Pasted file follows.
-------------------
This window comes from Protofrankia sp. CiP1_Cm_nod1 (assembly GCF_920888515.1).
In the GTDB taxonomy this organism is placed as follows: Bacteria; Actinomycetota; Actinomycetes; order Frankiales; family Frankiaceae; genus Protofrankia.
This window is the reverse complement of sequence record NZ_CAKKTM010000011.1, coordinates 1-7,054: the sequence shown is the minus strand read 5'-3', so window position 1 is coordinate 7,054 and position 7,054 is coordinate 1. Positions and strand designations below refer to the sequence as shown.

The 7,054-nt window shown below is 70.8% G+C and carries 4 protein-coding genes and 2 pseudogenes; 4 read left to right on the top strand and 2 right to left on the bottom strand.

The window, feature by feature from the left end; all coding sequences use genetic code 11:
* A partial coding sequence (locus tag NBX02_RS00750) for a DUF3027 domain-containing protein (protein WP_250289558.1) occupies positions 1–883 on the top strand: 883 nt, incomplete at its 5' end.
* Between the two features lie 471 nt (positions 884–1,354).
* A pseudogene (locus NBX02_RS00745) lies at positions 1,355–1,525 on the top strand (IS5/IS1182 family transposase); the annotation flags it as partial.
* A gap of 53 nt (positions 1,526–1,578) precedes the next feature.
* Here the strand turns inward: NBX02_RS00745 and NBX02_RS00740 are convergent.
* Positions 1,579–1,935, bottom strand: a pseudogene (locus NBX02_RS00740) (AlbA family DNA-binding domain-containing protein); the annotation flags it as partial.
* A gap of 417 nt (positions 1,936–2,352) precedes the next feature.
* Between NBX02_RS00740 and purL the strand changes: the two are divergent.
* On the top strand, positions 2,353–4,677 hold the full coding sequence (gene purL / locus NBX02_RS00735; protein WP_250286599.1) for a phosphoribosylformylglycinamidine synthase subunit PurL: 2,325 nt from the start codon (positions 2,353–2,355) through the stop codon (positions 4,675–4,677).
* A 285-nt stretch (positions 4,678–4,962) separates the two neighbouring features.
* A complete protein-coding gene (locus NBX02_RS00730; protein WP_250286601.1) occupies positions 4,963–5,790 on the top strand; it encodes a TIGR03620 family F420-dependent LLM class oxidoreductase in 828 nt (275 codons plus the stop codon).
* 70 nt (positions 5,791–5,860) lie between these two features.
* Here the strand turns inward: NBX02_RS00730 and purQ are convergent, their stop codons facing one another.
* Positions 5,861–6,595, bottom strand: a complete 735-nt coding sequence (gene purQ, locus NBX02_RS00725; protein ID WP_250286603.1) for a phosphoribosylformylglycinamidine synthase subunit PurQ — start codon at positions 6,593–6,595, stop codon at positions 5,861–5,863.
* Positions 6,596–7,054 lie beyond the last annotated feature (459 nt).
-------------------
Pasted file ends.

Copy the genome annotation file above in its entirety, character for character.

This window comes from Protofrankia sp. CiP1_Cm_nod1 (assembly GCF_920888515.1).
In the GTDB taxonomy this organism is placed as follows: Bacteria; Actinomycetota; Actinomycetes; order Frankiales; family Frankiaceae; genus Protofrankia.
This window is the reverse complement of sequence record NZ_CAKKTM010000011.1, coordinates 1-7,054: the sequence shown is the minus strand read 5'-3', so window position 1 is coordinate 7,054 and position 7,054 is coordinate 1. Positions and strand designations below refer to the sequence as shown.

The 7,054-nt window shown below is 70.8% G+C and carries 4 protein-coding genes and 2 pseudogenes; 4 read left to right on the top strand and 2 right to left on the bottom strand.

The window, feature by feature from the left end; all coding sequences use genetic code 11:
* A partial coding sequence (locus tag NBX02_RS00750) for a DUF3027 domain-containing protein (protein WP_250289558.1) occupies positions 1–883 on the top strand: 883 nt, incomplete at its 5' end.
* Between the two features lie 471 nt (positions 884–1,354).
* A pseudogene (locus NBX02_RS00745) lies at positions 1,355–1,525 on the top strand (IS5/IS1182 family transposase); the annotation flags it as partial.
* A gap of 53 nt (positions 1,526–1,578) precedes the next feature.
* Here the strand turns inward: NBX02_RS00745 and NBX02_RS00740 are convergent.
* Positions 1,579–1,935, bottom strand: a pseudogene (locus NBX02_RS00740) (AlbA family DNA-binding domain-containing protein); the annotation flags it as partial.
* A gap of 417 nt (positions 1,936–2,352) precedes the next feature.
* Between NBX02_RS00740 and purL the strand changes: the two are divergent.
* On the top strand, positions 2,353–4,677 hold the full coding sequence (gene purL / locus NBX02_RS00735; protein WP_250286599.1) for a phosphoribosylformylglycinamidine synthase subunit PurL: 2,325 nt from the start codon (positions 2,353–2,355) through the stop codon (positions 4,675–4,677).
* A 285-nt stretch (positions 4,678–4,962) separates the two neighbouring features.
* A complete protein-coding gene (locus NBX02_RS00730; protein WP_250286601.1) occupies positions 4,963–5,790 on the top strand; it encodes a TIGR03620 family F420-dependent LLM class oxidoreductase in 828 nt (275 codons plus the stop codon).
* 70 nt (positions 5,791–5,860) lie between these two features.
* Here the strand turns inward: NBX02_RS00730 and purQ are convergent, their stop codons facing one another.
* Positions 5,861–6,595, bottom strand: a complete 735-nt coding sequence (gene purQ, locus NBX02_RS00725; protein ID WP_250286603.1) for a phosphoribosylformylglycinamidine synthase subunit PurQ — start codon at positions 6,593–6,595, stop codon at positions 5,861–5,863.
* Positions 6,596–7,054 lie beyond the last annotated feature (459 nt).